Pendragon: The Fall of Roman Britain, A First Impression


Sometimes you play a game and immediately have to tell everybody about it, shout it from the rooftops, maybe even write a blog post about it less than 24 hours after playing it, because you really need to tell everybody how good it is. Pendragon is one of those games.

It’s no secret that I love a good wargame, especially a GMT game, with gorgeous components and enticing theme so, I had already anticipated that this was going to be a hit, but I hadn’t anticipated it was going to be THIS much of a hit. Sure, Pendragon had a lot to live up to, being the newest addition to an incredible series of games and on my first play, it delivered. Now, this isn’t going to be a detailed account of every single mechanic and the strategy behind it, however I was so impressed, I needed to tell you a few things that really grabbed my attention when playing the game.

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Let’s travel back in time, back to the Fall of Roman Britain. A time of chaos and vengeance. The Dux representing the original Roman Army in Britannia, with the most powerful units, striving to preserve the stability and prosperity of the provinces, building up prestige and maintaining order, teaming up with The Civitates, representing the Romanized aristocracy, ruling the ancient Celtic tribes from lavish villas and prosperous Roman towns. The Saxons, representing various Germanic groups,settled, and eventually took over swaths of Britain. As outsiders, they would face a steep challenge just to come ashore against the might of the Roman army and navy and The Scotti, named for the marauding groups of Irish raiders, also representing the Celts native to the island of Britain who differed from the romanized Civitates by remaining true, or reverting back, to the old ways.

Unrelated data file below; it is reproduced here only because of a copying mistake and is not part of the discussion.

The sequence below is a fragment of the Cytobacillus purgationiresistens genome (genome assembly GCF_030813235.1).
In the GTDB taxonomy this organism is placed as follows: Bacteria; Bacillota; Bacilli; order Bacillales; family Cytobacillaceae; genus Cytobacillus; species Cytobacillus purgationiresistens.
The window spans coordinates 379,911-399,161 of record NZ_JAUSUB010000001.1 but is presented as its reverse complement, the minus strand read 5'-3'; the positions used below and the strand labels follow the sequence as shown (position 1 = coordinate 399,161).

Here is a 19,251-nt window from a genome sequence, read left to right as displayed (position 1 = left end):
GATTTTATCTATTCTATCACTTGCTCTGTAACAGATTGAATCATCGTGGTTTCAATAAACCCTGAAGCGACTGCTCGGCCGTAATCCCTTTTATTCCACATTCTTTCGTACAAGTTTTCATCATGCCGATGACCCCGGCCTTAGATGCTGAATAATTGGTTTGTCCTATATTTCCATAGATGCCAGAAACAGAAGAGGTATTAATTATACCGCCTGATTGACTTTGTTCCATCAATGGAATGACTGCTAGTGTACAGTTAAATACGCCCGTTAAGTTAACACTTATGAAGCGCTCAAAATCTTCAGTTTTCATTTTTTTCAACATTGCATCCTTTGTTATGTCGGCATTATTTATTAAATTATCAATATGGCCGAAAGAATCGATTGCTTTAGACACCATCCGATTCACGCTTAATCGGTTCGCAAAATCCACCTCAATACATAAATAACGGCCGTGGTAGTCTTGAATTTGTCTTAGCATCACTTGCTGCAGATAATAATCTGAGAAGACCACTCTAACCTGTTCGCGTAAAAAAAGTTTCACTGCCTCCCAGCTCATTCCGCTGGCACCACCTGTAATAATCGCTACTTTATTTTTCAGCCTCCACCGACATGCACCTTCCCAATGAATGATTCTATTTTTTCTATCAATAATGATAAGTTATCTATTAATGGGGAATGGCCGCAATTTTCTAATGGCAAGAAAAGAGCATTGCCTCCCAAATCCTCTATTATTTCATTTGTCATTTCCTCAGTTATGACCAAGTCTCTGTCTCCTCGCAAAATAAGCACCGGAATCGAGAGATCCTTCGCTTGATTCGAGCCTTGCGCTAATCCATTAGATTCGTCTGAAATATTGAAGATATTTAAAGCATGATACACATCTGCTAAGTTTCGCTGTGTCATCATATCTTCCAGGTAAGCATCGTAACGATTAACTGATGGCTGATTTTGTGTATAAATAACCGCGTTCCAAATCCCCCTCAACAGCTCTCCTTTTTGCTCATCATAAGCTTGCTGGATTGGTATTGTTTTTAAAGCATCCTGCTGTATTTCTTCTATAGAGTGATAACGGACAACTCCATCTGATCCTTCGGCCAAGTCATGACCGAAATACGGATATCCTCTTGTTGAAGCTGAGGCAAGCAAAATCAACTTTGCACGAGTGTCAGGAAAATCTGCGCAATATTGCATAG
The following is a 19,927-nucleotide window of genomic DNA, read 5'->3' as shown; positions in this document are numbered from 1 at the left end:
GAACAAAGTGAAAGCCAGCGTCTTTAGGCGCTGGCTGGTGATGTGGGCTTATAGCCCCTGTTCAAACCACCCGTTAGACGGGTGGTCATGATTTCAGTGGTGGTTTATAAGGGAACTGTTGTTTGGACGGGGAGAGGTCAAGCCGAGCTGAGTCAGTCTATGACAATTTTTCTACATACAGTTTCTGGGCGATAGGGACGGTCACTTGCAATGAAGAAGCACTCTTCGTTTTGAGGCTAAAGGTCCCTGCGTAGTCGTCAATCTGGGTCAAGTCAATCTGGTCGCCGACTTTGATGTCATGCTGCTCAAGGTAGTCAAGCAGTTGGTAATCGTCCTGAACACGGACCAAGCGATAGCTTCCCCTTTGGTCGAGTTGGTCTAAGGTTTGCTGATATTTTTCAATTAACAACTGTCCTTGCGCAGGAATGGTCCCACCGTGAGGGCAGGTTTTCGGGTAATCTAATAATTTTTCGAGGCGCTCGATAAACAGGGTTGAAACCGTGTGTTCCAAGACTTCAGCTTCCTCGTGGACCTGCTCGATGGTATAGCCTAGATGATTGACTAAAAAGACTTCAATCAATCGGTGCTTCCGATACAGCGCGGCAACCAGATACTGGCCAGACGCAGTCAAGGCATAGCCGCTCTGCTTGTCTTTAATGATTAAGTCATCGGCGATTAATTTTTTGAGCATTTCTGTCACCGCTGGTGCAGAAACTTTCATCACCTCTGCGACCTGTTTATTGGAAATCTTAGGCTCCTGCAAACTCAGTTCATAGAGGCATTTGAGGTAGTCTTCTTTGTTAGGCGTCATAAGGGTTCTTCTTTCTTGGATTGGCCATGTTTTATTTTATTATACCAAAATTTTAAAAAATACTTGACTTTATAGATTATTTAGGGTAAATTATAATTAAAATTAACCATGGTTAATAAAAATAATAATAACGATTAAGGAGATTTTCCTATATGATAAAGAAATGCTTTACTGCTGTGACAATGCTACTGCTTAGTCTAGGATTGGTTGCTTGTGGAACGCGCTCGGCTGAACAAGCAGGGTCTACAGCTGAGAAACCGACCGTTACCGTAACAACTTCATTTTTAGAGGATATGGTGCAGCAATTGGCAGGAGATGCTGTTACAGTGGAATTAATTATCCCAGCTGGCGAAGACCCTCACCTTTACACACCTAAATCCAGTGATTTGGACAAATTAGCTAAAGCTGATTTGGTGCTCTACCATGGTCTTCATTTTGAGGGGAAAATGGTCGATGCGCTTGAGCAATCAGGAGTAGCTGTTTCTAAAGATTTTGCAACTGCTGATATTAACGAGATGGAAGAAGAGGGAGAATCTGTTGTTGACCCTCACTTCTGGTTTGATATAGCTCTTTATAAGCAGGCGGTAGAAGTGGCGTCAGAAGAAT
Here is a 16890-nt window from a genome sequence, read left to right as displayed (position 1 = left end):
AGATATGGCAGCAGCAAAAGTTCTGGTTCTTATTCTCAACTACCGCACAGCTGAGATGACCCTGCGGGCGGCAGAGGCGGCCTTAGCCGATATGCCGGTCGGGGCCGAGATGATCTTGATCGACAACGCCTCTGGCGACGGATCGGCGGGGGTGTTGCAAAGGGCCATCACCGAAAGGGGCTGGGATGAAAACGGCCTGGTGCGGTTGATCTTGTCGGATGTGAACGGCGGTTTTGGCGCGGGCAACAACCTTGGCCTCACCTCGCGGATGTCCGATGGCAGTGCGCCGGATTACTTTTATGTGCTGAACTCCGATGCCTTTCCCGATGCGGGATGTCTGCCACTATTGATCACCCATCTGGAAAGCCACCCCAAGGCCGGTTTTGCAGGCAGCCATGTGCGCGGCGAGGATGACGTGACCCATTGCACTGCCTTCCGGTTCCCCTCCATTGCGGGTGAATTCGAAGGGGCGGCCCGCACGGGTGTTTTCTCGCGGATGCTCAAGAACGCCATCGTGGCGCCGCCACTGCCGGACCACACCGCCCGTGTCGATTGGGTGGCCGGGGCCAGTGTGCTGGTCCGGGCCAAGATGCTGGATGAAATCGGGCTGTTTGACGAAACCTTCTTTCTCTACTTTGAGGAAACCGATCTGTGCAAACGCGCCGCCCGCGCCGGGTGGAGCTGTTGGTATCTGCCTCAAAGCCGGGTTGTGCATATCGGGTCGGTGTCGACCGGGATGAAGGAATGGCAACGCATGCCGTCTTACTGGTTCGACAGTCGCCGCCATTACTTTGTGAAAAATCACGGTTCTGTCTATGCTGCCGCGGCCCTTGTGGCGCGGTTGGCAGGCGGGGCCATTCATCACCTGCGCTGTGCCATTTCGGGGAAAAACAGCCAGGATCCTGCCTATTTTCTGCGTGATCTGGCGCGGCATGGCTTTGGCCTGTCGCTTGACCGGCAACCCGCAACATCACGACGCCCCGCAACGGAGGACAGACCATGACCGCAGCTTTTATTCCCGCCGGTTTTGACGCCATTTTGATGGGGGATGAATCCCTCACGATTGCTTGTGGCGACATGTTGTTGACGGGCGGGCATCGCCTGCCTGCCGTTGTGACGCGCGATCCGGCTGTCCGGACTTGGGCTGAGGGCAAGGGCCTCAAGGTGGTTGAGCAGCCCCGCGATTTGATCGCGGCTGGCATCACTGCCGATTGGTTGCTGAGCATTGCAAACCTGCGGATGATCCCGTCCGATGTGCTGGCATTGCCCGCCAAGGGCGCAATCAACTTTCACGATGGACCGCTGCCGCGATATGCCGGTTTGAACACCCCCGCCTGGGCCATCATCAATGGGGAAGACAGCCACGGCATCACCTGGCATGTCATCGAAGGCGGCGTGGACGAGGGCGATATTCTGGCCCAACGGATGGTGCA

Four powerful, strong factions with different capabilities and strengths, come together in this tremendous game, seeing the collapse of the Roman empire in Britain. A huge game, full of faction wars, dice rolling, area control and some serious battle. 

Like other COIN games, Pendragon is primarily driven by an event deck with periodic scoring and reset via the Epoch cards, which I want to talk a little bit about first of all. They bring so much theme to the game and can be pretty cut-throat at times. The Epoch Cards mark the end of a round and include some extremely thematic events when they occur.


The Epoch cards add another layer of drama, making for a rather tense atmosphere at times. During the game that I played, I was playing the Dux Faction, I was doing quite well, definitely in the run for winning, when it was time to draw an Epoch card.  


Now, I had a choice to make. Did I roll the dice, take the risk and potentially end up worse off or did I play it safe? I decided to take a risk, and the outcome was not a lucky one, as you can see in the picture above. Losing 8 prestige was the start of the end for me. That’s something I loved about Pendragon. Mean choices to make that could end in absolute victory or leave you with nothing. Unfortunately for me, it was the latter. Now, I wasn’t there, but I can imagine that would have been pretty apt for that time in history, leaving little to no room to play ‘nice.’

Battle is complex, but satisfying. It took the whole game for me to wrap my head around the battle and how that worked but I feel like that is going to be common when learning Pendragon. It’s a learning curve but worth it. I’ve included the amazing player aid created by Marc Gouyon-Rety, here: Pendragon Battle Board. First of all, it’s an awesome resource to have and second of all, hopefully it can explain a bit about the battle phase and how it’s executed.